• Vernacular heritage

    Pont Bonet

    At one time, Bonet bridge enabled the crossing to Navette torrent. After the abandonment of the hamlet in 1930, the wooden bridge did not resist the ravages of time.

  • Flora

    Yellow Star of Bethlehem

    The Yellow Star of Bethlehem possesses big wide leaves which distinguish it from the   other plants of this species. It mainly grows in the woods.  It flowers from April onwards. As its name indicates its flower is yellow. This plant species is protected throughout France.

  • Architecture

    Restoration Navette Chapel

    The building was restored in conformity with its original volumetry according to photographic archives.  In order to best respect the memory of the chapel, the framework and the flooring were carried out in Larch wood from the surrounding area. The Lauze stone tiles for the roof were however imported. Fragments of the original mortar were found at the foot of the walls enabling the original colour of the paintwork to be established. . A pigmented milk of lime white-wash, was applied to the gable and the substructure. An important detail of religious architecture in Valgaudemar, the oculus, also called a ‘bull’s eye’ was identically preserved.

  • Architecture

    Navette Chapel

    After the abandonment of the hamlet in 1930, Navette chapel did not survive the ravages of time. At the beginning of the 1980s, only the gable of the bell tower remained, though it was ready to fall down .On the 23rd June 1985, former inhabitants of Navette organized a pilgrimage for the Saint Jean-Baptiste, the patron saint of Navette. Thanks to stakeholders from the region and friends of Navette. A reconstruction project was put in place. On the 7th June 2002, the Bishop of Gap inaugurated the building.  Since then, the hamlet comes alive again every first Sunday in July.  A mass is organized in the chapel.  Former inhabitants and those who love Navette get together for a picnic.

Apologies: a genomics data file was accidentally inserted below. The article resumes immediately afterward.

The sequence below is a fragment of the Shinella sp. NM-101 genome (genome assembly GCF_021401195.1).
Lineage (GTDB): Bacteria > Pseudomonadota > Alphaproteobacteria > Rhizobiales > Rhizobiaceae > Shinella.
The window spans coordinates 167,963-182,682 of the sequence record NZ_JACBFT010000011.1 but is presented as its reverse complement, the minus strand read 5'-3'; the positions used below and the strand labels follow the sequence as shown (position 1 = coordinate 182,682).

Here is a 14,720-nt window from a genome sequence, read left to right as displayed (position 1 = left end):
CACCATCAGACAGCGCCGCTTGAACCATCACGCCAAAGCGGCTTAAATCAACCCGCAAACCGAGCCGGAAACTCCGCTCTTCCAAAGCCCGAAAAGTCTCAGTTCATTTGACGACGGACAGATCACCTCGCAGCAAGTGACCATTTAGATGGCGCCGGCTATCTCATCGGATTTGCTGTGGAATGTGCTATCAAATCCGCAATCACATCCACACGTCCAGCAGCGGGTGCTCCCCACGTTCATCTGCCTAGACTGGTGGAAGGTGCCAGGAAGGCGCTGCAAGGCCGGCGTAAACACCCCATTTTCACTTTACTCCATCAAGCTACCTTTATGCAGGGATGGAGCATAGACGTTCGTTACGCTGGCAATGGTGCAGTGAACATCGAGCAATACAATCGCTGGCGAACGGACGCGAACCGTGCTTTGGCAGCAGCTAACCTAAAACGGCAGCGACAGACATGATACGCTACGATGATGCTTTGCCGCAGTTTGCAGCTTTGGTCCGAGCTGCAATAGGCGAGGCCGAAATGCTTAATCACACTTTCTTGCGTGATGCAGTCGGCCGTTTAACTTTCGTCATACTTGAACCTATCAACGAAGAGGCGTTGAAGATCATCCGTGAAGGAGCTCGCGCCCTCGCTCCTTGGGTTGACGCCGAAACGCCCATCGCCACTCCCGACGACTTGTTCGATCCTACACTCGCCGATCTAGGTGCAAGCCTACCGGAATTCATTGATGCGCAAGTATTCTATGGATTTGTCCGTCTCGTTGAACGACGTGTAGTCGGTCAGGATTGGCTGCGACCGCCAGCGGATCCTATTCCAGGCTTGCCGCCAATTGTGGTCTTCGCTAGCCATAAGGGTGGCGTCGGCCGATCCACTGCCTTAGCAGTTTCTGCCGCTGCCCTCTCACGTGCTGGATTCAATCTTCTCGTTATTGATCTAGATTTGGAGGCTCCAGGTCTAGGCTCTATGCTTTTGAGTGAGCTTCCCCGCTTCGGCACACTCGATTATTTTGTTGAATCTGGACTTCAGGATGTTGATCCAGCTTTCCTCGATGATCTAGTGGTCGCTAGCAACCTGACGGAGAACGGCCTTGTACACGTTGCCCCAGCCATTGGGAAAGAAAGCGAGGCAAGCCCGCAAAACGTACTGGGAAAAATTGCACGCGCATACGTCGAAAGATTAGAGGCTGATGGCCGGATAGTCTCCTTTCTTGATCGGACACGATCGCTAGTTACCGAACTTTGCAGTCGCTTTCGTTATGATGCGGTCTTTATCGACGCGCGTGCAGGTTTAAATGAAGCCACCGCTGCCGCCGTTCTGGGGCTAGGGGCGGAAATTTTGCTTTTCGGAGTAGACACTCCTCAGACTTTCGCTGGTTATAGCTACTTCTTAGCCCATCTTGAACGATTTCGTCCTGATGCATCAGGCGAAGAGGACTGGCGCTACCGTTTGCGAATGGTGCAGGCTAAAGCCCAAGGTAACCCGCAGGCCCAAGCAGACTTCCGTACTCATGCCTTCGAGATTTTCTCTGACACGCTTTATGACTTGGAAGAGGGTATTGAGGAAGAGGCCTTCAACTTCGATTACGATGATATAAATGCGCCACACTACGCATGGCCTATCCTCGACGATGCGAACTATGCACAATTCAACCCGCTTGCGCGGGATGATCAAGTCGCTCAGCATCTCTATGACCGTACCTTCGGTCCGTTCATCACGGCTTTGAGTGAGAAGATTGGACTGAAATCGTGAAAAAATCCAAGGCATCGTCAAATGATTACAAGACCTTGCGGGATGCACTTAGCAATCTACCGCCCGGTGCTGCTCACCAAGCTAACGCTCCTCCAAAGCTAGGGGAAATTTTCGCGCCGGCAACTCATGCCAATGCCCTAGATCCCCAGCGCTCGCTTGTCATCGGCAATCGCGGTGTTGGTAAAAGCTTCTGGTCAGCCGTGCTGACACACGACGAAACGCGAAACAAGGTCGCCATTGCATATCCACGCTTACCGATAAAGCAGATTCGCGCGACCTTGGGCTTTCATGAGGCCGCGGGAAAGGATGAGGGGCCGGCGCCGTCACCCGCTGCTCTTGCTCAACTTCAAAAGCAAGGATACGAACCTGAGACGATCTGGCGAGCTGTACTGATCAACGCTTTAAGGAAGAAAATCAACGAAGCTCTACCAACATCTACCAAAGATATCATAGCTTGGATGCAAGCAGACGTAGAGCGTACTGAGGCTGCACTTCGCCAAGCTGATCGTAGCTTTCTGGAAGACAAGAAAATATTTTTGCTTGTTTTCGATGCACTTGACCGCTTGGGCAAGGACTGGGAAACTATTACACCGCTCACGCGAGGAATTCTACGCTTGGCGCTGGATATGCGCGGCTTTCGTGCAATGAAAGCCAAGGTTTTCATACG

• Architecture

    Toune

    The ‘toune’ is an arcade situated on the principal façade of the dwelling. It sheltered materials like wood that were stocked and created a shelter where the entrance for the animals and sometimes for the people. The ‘toune’ was most often coated in white paint in order to reflect the heat of the sun. The inhabitants sat there while carrying out small jobs (embroidery, mending…).